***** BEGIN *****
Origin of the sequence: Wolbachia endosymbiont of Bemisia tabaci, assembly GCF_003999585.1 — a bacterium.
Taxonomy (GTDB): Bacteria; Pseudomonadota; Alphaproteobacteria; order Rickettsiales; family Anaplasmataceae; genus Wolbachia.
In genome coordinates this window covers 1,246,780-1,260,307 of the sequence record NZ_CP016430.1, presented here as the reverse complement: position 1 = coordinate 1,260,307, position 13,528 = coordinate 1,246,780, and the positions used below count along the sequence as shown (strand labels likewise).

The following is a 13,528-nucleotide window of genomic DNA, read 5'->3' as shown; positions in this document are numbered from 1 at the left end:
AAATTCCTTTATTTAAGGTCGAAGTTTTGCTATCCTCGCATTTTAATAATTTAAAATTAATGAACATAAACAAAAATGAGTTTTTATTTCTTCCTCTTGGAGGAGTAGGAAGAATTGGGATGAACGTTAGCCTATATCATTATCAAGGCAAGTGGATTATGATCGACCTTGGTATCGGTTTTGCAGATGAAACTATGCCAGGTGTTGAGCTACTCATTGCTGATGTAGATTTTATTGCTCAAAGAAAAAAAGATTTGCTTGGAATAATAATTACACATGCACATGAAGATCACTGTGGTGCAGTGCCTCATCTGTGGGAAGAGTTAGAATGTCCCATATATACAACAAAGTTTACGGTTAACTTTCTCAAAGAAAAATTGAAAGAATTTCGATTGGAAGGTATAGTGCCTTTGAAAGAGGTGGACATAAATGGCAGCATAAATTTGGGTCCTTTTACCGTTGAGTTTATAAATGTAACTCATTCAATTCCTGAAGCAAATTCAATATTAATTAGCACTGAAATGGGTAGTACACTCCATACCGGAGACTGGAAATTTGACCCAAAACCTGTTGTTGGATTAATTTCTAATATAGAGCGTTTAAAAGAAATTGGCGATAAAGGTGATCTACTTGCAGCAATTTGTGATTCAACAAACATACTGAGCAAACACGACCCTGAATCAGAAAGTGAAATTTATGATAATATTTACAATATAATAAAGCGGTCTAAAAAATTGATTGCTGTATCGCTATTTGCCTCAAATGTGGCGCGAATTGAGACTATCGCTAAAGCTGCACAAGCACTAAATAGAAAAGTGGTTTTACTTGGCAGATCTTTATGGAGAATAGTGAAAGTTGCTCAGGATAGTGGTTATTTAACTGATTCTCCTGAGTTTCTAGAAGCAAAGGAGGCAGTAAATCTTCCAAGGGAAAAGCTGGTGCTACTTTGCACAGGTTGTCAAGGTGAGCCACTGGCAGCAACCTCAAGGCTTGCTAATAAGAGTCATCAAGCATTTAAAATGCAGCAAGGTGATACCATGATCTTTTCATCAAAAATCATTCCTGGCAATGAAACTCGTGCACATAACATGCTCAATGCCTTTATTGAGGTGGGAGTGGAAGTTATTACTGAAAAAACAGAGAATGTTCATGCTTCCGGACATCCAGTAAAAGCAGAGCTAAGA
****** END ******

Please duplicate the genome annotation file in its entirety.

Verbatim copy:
Origin of the sequence: Wolbachia endosymbiont of Bemisia tabaci, assembly GCF_003999585.1 — a bacterium.
Taxonomy (GTDB): Bacteria; Pseudomonadota; Alphaproteobacteria; order Rickettsiales; family Anaplasmataceae; genus Wolbachia.
In genome coordinates this window covers 1,246,780-1,260,307 of the sequence record NZ_CP016430.1, presented here as the reverse complement: position 1 = coordinate 1,260,307, position 13,528 = coordinate 1,246,780, and the positions used below count along the sequence as shown (strand labels likewise).

The following is a 13,528-nucleotide window of genomic DNA, read 5'->3' as shown; positions in this document are numbered from 1 at the left end:
AAATTCCTTTATTTAAGGTCGAAGTTTTGCTATCCTCGCATTTTAATAATTTAAAATTAATGAACATAAACAAAAATGAGTTTTTATTTCTTCCTCTTGGAGGAGTAGGAAGAATTGGGATGAACGTTAGCCTATATCATTATCAAGGCAAGTGGATTATGATCGACCTTGGTATCGGTTTTGCAGATGAAACTATGCCAGGTGTTGAGCTACTCATTGCTGATGTAGATTTTATTGCTCAAAGAAAAAAAGATTTGCTTGGAATAATAATTACACATGCACATGAAGATCACTGTGGTGCAGTGCCTCATCTGTGGGAAGAGTTAGAATGTCCCATATATACAACAAAGTTTACGGTTAACTTTCTCAAAGAAAAATTGAAAGAATTTCGATTGGAAGGTATAGTGCCTTTGAAAGAGGTGGACATAAATGGCAGCATAAATTTGGGTCCTTTTACCGTTGAGTTTATAAATGTAACTCATTCAATTCCTGAAGCAAATTCAATATTAATTAGCACTGAAATGGGTAGTACACTCCATACCGGAGACTGGAAATTTGACCCAAAACCTGTTGTTGGATTAATTTCTAATATAGAGCGTTTAAAAGAAATTGGCGATAAAGGTGATCTACTTGCAGCAATTTGTGATTCAACAAACATACTGAGCAAACACGACCCTGAATCAGAAAGTGAAATTTATGATAATATTTACAATATAATAAAGCGGTCTAAAAAATTGATTGCTGTATCGCTATTTGCCTCAAATGTGGCGCGAATTGAGACTATCGCTAAAGCTGCACAAGCACTAAATAGAAAAGTGGTTTTACTTGGCAGATCTTTATGGAGAATAGTGAAAGTTGCTCAGGATAGTGGTTATTTAACTGATTCTCCTGAGTTTCTAGAAGCAAAGGAGGCAGTAAATCTTCCAAGGGAAAAGCTGGTGCTACTTTGCACAGGTTGTCAAGGTGAGCCACTGGCAGCAACCTCAAGGCTTGCTAATAAGAGTCATCAAGCATTTAAAATGCAGCAAGGTGATACCATGATCTTTTCATCAAAAATCATTCCTGGCAATGAAACTCGTGCACATAACATGCTCAATGCCTTTATTGAGGTGGGAGTGGAAGTTATTACTGAAAAAACAGAGAATGTTCATGCTTCCGGACATCCAGTAAAAGCAGAGCTAAGA